US Department of Energy grants funding to expand quantum information science at Berkeley Lab

Peter DaSilva/Berkeley Lab/Courtesy

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The U.S. Department of Energy, or DOE, announced Monday that it will grant funding to Lawrence Berkeley National Laboratory, or Berkeley Lab, to expand its work in quantum information science, or QIS.

DOE granted $218 million in 85 research awards to various QIS institutions across the nation. According to a press release, among other awards, Berkeley Lab will receive $30 million over five years to build and operate the Advanced Quantum Testbed, or AQT, which will evaluate how early quantum computers can be used in scientific research.

The money funded to Berkeley Lab will also go toward the development and research of dark matter detection and quantum computing algorithms for chemistry. Berkeley Lab also announced a new partnership between Berkeley Lab and UC Berkeley — Berkeley Quantum — which combines resources from both institutions to further QIS research.

The real power of something like this is that we are going to tackle fundamental questions that have been asked for the last 100 years,” said AQT director and physics professor Irfan Siddiqi.

Siddiqi added that he is excited to build the AQT project “collectively,” both in labs and on campus. According to a press release, the DOE funding will accelerate the development of quantum computers, also known as supercomputers. According to Jonathan Carter, computing sciences deputy and co-principal investigator at AQT, quantum computers surpass classic computers because they can store an “enormous amount” of information.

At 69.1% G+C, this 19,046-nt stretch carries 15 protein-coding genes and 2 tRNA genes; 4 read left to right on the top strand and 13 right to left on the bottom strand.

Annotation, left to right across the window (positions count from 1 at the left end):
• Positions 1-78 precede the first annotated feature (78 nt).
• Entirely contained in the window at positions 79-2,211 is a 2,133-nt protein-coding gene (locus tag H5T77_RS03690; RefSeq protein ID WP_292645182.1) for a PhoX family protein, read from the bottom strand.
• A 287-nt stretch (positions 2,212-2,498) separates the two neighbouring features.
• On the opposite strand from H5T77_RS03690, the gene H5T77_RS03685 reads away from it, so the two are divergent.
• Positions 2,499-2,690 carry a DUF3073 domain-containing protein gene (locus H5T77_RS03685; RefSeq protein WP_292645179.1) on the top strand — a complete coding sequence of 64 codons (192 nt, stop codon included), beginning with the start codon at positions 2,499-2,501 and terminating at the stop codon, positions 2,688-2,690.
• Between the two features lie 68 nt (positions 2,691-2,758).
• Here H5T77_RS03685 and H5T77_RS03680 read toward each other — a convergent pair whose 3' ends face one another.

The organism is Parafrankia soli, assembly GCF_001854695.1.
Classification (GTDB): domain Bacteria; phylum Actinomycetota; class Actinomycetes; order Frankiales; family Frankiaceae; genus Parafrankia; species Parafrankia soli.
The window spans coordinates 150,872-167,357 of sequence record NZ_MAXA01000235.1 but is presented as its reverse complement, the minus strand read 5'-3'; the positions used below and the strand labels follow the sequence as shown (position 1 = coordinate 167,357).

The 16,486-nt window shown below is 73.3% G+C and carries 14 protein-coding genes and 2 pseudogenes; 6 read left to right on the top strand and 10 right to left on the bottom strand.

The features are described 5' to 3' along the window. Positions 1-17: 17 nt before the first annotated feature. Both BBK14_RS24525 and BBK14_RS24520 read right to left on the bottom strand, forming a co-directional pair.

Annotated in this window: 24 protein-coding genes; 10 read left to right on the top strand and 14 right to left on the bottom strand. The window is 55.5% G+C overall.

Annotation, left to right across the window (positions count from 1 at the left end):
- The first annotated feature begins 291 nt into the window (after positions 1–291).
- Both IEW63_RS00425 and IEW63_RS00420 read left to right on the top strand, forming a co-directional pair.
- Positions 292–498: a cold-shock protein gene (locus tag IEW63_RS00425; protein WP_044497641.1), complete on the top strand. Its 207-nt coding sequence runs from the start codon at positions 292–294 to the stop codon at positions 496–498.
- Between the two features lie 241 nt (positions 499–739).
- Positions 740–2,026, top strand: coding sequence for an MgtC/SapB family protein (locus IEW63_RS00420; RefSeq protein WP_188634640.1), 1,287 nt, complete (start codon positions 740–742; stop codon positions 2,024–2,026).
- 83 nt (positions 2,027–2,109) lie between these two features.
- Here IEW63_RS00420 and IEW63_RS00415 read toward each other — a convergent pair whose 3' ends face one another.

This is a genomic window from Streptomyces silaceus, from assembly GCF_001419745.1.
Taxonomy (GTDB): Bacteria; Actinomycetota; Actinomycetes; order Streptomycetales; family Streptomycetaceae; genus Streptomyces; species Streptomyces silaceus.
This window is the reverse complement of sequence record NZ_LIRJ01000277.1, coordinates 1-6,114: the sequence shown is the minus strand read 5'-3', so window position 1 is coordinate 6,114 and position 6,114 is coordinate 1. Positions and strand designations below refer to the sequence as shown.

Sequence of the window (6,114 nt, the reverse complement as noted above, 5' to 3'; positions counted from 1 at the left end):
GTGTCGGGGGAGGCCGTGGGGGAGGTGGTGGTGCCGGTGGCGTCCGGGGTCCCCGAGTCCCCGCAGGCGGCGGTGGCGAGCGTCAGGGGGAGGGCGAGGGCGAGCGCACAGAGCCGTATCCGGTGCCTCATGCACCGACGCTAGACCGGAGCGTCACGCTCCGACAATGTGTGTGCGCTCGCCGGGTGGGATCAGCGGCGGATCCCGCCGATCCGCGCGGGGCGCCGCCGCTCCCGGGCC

The use of quantum computers is still in question because they are “brand new tech,” and real interest in them only began in 2010, according to Berkeley Lab senior scientist Bert de Jong. De Jong said that ultimately, scientists are trying to answer the question: “How can we use these quantum computers to do science?”

“We want to make sure that at this point in time … we keep the development of (quantum computers) open,” Carter said. “We don’t hone in on a solution without all at the possibilities.”

The increased funding for the lab is important because they are “taking the risks” to see where quantum computers lead, said Anastasiia Butko, a postdoctoral fellow in computer science at Berkeley Lab.

The DOE grant will also help Berkeley Lab develop dark matter detection, which seems promising through QIS, according to Maurice Garcia-Sciveres, senior scientist in the physics division of Berkeley Lab.

“The emerging technologies associated with quantum information science hold the promise of greater sensitivity than we have achieved so far,” Garcia-Sciveres said in an email. “With this funding we are able to boost these efforts and join forces with additional researchers developing new materials with quantum properties or developing quantum devices for other applications.”

Contact Julie Madsen at [email protected] and follow her on Twitter at @Julie_Madsen_.